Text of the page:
A Few Brief Moments of Hope
Film essay by: Witney Seibold
Frank Darabont’s “The Shawshank Redemption” opened in September of 1994, and immediately tanked. It did get some critical support, appeared on several top-10 lists, and, indeed was nominated for 7 Academy Awards. But that didn’t help the film’s grosses at all, only confirming big-studio fears that audiences don’t want to see a film that is 142 minutes long, takes place mostly in a prison, and is about non-action-oriented, “serious” things like redemption. Even its title was weird. “Shawshank” received no Academy Awards, although, in its defense, it was up against heavy hitters like “Pulp Fiction,” “The Lion King,” “Red,” and “Forrest Gump.”
But then, an unlikely thing happened. “The Shawshank Redemption” found a niche on home video. It became one of the most widely rented and purchased VHS tapes in the medium’s history. It began to gather a cult about it. The cult, though, soon grew to a size that could only be considered a popular groundswell, and “The Shawshank Redemption” came to be one of the most loved films of the decade. On the Internet Movie Database, “Shawshank” has risen to #1 on its top-250 list, and has stayed there for years, regularly beating out “The Godfather,” and geek classics like “The Lord of the Rings.”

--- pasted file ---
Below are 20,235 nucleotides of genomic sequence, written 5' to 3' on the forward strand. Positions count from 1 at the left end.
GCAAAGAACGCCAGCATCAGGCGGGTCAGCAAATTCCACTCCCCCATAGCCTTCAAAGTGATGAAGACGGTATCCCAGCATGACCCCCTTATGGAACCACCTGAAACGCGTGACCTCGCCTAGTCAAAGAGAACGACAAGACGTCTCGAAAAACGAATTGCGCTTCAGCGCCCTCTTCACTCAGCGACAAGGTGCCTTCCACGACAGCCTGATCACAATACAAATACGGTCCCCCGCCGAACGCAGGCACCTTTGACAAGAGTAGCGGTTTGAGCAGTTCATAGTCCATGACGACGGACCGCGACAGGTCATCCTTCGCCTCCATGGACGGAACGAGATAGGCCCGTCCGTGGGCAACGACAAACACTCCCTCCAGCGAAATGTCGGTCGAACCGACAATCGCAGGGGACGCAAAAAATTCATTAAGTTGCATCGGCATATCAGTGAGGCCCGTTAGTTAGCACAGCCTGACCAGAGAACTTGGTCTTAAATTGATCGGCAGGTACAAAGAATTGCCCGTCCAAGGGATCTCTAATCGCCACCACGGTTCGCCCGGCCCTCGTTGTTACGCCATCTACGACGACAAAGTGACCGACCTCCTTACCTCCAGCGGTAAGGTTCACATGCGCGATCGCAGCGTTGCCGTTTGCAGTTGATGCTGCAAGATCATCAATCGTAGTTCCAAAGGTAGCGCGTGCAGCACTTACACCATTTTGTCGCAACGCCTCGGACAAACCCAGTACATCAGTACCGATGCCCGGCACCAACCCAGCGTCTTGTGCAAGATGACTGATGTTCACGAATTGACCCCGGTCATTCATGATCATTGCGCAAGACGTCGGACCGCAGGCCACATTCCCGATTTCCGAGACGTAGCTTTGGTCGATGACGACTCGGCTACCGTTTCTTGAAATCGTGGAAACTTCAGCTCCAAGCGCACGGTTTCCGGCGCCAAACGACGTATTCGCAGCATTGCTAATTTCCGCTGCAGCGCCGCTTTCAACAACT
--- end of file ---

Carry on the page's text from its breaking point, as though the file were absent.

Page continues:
It’s hard to watch this film, and not be moved by it. It is a Dickensian epic, without the discomfort or twee cleverness. It is a story of redemption without the sentimentality. It’s a tale of hope conquering all, without the theatrics.
The film is told, after a brief courtroom prologue, from the perspective of Ellis “Red” Redding (an irrepressible Morgan Freeman), the go-to man for low-level contraband in Shawshank prison, circa 1946. He can get you cigarettes, rock hammers, posters, you name it. “I’m a regular Sears & Roebuck.” He, like all the other prisoners, likes to make bets on which of the new inmates will have a noisy breakdown on their first night in prison. When we first see Red, he is making his appeal for parole after 20 years of a life sentence. At 20 years, he is pleading, humble. He clutches his hat in his hands.
How is it that Red manages to capture our feelings so tightly? Freeman manages to take a man who behaves like a scoundrel and a criminal, and make his behavior endearing, understandable, close to us. Indeed, the entire film manages to make you feel like friends to the characters. We don’t just see their actions; we’re welcomed into their circle.